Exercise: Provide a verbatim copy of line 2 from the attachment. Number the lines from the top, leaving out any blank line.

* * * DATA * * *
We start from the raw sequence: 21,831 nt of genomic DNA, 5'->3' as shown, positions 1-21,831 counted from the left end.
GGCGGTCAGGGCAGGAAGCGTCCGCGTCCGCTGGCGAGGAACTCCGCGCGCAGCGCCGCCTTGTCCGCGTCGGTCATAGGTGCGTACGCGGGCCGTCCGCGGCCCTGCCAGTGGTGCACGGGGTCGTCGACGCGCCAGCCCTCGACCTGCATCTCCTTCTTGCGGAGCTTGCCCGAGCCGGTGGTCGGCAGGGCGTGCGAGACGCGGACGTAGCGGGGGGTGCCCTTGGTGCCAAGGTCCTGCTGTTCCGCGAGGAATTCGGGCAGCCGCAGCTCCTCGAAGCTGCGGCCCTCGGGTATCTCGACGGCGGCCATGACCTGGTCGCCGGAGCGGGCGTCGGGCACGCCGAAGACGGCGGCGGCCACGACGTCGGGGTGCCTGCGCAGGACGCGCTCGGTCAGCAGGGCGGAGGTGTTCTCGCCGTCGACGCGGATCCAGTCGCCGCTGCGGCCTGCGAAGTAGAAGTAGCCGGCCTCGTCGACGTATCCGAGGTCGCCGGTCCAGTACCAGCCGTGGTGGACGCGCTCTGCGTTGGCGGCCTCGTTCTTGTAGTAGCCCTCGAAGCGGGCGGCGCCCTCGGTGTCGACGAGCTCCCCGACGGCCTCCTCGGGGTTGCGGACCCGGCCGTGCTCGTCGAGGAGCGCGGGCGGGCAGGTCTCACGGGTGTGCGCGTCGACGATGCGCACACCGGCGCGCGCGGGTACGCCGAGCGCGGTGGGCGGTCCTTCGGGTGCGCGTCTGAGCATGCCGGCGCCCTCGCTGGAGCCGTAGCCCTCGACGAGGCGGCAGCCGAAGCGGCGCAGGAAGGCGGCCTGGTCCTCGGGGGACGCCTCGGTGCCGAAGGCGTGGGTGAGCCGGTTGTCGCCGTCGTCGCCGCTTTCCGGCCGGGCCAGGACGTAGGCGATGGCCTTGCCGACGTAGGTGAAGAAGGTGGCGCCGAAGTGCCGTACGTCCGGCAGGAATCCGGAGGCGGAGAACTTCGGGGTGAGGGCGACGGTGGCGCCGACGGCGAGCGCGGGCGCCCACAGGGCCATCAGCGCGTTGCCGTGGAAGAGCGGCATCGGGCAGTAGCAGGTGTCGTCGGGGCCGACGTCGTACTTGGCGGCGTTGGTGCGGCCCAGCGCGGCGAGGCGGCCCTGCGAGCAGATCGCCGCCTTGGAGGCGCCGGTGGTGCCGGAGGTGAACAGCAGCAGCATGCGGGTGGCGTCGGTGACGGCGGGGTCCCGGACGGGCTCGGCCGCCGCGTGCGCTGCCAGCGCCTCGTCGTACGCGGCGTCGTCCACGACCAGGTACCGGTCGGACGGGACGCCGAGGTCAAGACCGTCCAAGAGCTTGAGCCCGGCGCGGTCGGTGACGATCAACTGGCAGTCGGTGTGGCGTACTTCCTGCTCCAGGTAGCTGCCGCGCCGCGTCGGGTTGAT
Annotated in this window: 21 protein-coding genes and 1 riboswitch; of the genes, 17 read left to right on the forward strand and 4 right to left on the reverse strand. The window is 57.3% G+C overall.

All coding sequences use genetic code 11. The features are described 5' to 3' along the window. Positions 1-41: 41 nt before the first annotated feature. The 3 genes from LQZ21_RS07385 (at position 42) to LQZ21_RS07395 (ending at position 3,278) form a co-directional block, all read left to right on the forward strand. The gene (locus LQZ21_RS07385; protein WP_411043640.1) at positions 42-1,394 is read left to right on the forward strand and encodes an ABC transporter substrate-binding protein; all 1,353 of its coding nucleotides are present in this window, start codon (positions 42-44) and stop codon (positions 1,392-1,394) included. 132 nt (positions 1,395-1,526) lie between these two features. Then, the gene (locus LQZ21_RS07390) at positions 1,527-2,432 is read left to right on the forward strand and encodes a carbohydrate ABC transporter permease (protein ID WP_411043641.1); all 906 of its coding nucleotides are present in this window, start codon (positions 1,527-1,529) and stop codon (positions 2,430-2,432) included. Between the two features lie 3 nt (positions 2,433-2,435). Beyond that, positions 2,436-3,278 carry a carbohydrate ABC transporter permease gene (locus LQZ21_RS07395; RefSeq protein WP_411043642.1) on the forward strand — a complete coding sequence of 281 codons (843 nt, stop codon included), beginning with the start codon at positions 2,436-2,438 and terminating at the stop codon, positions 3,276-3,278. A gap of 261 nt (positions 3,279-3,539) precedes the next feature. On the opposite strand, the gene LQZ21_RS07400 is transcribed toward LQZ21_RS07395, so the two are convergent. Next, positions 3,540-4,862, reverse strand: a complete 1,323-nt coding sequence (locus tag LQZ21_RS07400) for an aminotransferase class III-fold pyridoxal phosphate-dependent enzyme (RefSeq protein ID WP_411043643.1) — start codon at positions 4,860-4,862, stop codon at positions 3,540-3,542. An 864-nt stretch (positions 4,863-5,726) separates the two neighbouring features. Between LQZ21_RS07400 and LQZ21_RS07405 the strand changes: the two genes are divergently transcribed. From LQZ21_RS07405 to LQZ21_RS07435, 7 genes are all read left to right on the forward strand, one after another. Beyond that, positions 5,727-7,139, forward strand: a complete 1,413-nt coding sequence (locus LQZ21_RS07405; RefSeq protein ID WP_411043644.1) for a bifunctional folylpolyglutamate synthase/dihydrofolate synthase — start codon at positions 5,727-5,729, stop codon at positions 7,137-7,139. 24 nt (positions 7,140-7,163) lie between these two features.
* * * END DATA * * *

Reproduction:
GGCGGTCAGGGCAGGAAGCGTCCGCGTCCGCTGGCGAGGAACTCCGCGCGCAGCGCCGCCTTGTCCGCGTCGGTCATAGGTGCGTACGCGGGCCGTCCGCGGCCCTGCCAGTGGTGCACGGGGTCGTCGACGCGCCAGCCCTCGACCTGCATCTCCTTCTTGCGGAGCTTGCCCGAGCCGGTGGTCGGCAGGGCGTGCGAGACGCGGACGTAGCGGGGGGTGCCCTTGGTGCCAAGGTCCTGCTGTTCCGCGAGGAATTCGGGCAGCCGCAGCTCCTCGAAGCTGCGGCCCTCGGGTATCTCGACGGCGGCCATGACCTGGTCGCCGGAGCGGGCGTCGGGCACGCCGAAGACGGCGGCGGCCACGACGTCGGGGTGCCTGCGCAGGACGCGCTCGGTCAGCAGGGCGGAGGTGTTCTCGCCGTCGACGCGGATCCAGTCGCCGCTGCGGCCTGCGAAGTAGAAGTAGCCGGCCTCGTCGACGTATCCGAGGTCGCCGGTCCAGTACCAGCCGTGGTGGACGCGCTCTGCGTTGGCGGCCTCGTTCTTGTAGTAGCCCTCGAAGCGGGCGGCGCCCTCGGTGTCGACGAGCTCCCCGACGGCCTCCTCGGGGTTGCGGACCCGGCCGTGCTCGTCGAGGAGCGCGGGCGGGCAGGTCTCACGGGTGTGCGCGTCGACGATGCGCACACCGGCGCGCGCGGGTACGCCGAGCGCGGTGGGCGGTCCTTCGGGTGCGCGTCTGAGCATGCCGGCGCCCTCGCTGGAGCCGTAGCCCTCGACGAGGCGGCAGCCGAAGCGGCGCAGGAAGGCGGCCTGGTCCTCGGGGGACGCCTCGGTGCCGAAGGCGTGGGTGAGCCGGTTGTCGCCGTCGTCGCCGCTTTCCGGCCGGGCCAGGACGTAGGCGATGGCCTTGCCGACGTAGGTGAAGAAGGTGGCGCCGAAGTGCCGTACGTCCGGCAGGAATCCGGAGGCGGAGAACTTCGGGGTGAGGGCGACGGTGGCGCCGACGGCGAGCGCGGGCGCCCACAGGGCCATCAGCGCGTTGCCGTGGAAGAGCGGCATCGGGCAGTAGCAGGTGTCGTCGGGGCCGACGTCGTACTTGGCGGCGTTGGTGCGGCCCAGCGCGGCGAGGCGGCCCTGCGAGCAGATCGCCGCCTTGGAGGCGCCGGTGGTGCCGGAGGTGAACAGCAGCAGCATGCGGGTGGCGTCGGTGACGGCGGGGTCCCGGACGGGCTCGGCCGCCGCGTGCGCTGCCAGCGCCTCGTCGTACGCGGCGTCGTCCACGACCAGGTACCGGTCGGACGGGACGCCGAGGTCAAGACCGTCCAAGAGCTTGAGCCCGGCGCGGTCGGTGACGATCAACTGGCAGTCGGTGTGGCGTACTTCCTGCTCCAGGTAGCTGCCGCGCCGCGTCGGGTTGAT